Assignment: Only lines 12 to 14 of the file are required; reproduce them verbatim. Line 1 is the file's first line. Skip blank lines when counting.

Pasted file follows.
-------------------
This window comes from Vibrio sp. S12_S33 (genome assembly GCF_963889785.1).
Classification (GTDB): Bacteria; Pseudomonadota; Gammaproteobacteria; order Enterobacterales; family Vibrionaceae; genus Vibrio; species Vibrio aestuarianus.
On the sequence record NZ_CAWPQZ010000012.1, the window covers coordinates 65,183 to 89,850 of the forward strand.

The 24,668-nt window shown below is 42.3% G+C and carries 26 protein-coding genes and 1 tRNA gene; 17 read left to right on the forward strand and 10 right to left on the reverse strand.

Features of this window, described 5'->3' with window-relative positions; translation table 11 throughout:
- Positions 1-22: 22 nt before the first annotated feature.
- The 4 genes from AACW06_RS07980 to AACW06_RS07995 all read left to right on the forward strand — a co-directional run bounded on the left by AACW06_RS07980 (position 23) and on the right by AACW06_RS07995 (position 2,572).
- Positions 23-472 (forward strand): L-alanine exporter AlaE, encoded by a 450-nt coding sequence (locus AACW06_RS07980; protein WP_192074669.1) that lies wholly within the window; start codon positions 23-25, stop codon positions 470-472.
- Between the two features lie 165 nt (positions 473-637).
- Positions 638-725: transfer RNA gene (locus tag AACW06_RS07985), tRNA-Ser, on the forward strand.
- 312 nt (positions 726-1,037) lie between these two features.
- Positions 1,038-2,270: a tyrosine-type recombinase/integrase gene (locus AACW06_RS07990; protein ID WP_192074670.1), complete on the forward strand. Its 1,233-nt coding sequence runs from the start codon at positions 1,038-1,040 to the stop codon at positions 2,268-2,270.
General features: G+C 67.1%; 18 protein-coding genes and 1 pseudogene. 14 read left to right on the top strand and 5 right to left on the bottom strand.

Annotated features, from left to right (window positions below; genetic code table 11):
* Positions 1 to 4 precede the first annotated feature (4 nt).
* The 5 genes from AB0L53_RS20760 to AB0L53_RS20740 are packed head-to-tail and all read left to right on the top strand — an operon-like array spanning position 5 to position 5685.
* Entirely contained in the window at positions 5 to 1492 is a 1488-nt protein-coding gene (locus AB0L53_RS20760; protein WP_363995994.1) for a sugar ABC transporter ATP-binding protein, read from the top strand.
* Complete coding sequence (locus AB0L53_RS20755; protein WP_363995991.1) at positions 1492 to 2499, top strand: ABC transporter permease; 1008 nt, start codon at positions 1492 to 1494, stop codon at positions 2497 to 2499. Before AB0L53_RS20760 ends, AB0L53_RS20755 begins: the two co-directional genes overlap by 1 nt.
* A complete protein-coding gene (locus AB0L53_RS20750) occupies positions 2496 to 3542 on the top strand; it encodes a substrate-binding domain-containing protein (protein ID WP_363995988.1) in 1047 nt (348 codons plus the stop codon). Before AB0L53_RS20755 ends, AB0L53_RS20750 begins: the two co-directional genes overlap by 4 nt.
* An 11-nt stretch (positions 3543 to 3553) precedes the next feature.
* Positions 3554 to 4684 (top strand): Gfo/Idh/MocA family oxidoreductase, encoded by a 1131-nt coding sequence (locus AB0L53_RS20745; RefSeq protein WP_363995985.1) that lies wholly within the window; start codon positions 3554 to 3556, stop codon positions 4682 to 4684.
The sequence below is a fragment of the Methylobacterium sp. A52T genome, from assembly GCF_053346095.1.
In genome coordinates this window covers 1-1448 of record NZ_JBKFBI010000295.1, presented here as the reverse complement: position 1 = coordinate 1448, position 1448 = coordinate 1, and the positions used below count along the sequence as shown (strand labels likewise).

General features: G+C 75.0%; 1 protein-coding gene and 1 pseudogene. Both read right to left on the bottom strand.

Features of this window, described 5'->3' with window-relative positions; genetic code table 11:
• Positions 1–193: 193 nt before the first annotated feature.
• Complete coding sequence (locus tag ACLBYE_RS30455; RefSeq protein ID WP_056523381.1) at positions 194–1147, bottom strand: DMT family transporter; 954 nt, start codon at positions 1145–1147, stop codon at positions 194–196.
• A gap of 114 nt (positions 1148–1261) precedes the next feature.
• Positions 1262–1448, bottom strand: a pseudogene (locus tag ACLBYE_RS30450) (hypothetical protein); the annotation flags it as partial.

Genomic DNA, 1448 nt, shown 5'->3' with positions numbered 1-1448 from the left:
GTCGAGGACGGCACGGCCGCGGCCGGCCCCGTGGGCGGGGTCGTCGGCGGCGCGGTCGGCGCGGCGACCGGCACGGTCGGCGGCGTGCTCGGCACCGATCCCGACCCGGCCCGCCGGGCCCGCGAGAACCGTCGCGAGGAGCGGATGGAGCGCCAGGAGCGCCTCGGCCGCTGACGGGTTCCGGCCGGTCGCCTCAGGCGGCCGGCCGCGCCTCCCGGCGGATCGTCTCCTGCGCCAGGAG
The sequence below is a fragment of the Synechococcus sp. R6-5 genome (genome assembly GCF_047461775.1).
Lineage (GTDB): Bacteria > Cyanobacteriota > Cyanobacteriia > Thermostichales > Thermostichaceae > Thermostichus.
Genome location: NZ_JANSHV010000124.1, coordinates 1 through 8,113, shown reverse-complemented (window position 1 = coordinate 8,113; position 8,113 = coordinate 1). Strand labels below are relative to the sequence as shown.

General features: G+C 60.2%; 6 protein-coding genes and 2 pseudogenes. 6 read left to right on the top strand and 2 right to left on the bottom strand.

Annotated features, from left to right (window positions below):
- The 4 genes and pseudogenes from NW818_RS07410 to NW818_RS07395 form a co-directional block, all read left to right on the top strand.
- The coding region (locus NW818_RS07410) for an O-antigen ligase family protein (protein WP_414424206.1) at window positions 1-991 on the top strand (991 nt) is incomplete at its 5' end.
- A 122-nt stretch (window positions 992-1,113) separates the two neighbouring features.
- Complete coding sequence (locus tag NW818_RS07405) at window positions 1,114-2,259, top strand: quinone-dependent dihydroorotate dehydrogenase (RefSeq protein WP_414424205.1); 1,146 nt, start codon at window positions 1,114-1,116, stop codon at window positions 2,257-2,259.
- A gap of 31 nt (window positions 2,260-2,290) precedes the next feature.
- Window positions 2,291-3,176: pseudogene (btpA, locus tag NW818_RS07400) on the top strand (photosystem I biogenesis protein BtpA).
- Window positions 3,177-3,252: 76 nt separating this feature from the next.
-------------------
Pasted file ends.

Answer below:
- Positions 1,038-2,270: a tyrosine-type recombinase/integrase gene (locus AACW06_RS07990; protein ID WP_192074670.1), complete on the forward strand. Its 1,233-nt coding sequence runs from the start codon at positions 1,038-1,040 to the stop codon at positions 2,268-2,270.
General features: G+C 67.1%; 18 protein-coding genes and 1 pseudogene. 14 read left to right on the top strand and 5 right to left on the bottom strand.

Annotated features, from left to right (window positions below; genetic code table 11):